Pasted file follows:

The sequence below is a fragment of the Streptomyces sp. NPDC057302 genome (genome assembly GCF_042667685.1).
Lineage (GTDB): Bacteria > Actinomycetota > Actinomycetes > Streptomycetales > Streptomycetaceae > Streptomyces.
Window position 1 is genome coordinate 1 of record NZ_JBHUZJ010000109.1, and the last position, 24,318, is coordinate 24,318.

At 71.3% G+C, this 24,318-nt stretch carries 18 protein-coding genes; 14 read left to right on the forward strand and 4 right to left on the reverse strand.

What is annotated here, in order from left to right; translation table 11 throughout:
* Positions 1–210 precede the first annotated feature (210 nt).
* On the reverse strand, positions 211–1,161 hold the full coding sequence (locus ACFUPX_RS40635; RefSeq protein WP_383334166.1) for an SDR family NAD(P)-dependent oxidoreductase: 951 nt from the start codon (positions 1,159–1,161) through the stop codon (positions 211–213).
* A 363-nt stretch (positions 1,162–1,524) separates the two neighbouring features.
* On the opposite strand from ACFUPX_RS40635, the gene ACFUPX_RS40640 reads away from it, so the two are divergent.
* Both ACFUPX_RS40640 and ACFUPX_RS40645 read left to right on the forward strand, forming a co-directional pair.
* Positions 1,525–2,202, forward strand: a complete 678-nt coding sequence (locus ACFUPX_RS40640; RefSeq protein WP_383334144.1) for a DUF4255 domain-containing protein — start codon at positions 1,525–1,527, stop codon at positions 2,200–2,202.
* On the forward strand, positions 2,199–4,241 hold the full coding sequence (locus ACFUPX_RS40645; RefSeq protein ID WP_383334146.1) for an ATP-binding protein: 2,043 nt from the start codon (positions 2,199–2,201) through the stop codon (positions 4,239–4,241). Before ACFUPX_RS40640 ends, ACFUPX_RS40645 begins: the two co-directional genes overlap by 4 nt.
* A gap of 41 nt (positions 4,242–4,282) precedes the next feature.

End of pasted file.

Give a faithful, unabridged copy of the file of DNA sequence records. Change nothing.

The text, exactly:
The sequence below is a fragment of the Streptomyces sp. NPDC057302 genome (genome assembly GCF_042667685.1).
Lineage (GTDB): Bacteria > Actinomycetota > Actinomycetes > Streptomycetales > Streptomycetaceae > Streptomyces.
Window position 1 is genome coordinate 1 of record NZ_JBHUZJ010000109.1, and the last position, 24,318, is coordinate 24,318.

At 71.3% G+C, this 24,318-nt stretch carries 18 protein-coding genes; 14 read left to right on the forward strand and 4 right to left on the reverse strand.

What is annotated here, in order from left to right; translation table 11 throughout:
* Positions 1–210 precede the first annotated feature (210 nt).
* On the reverse strand, positions 211–1,161 hold the full coding sequence (locus ACFUPX_RS40635; RefSeq protein WP_383334166.1) for an SDR family NAD(P)-dependent oxidoreductase: 951 nt from the start codon (positions 1,159–1,161) through the stop codon (positions 211–213).
* A 363-nt stretch (positions 1,162–1,524) separates the two neighbouring features.
* On the opposite strand from ACFUPX_RS40635, the gene ACFUPX_RS40640 reads away from it, so the two are divergent.
* Both ACFUPX_RS40640 and ACFUPX_RS40645 read left to right on the forward strand, forming a co-directional pair.
* Positions 1,525–2,202, forward strand: a complete 678-nt coding sequence (locus ACFUPX_RS40640; RefSeq protein WP_383334144.1) for a DUF4255 domain-containing protein — start codon at positions 1,525–1,527, stop codon at positions 2,200–2,202.
* On the forward strand, positions 2,199–4,241 hold the full coding sequence (locus ACFUPX_RS40645; RefSeq protein ID WP_383334146.1) for an ATP-binding protein: 2,043 nt from the start codon (positions 2,199–2,201) through the stop codon (positions 4,239–4,241). Before ACFUPX_RS40640 ends, ACFUPX_RS40645 begins: the two co-directional genes overlap by 4 nt.
* A gap of 41 nt (positions 4,242–4,282) precedes the next feature.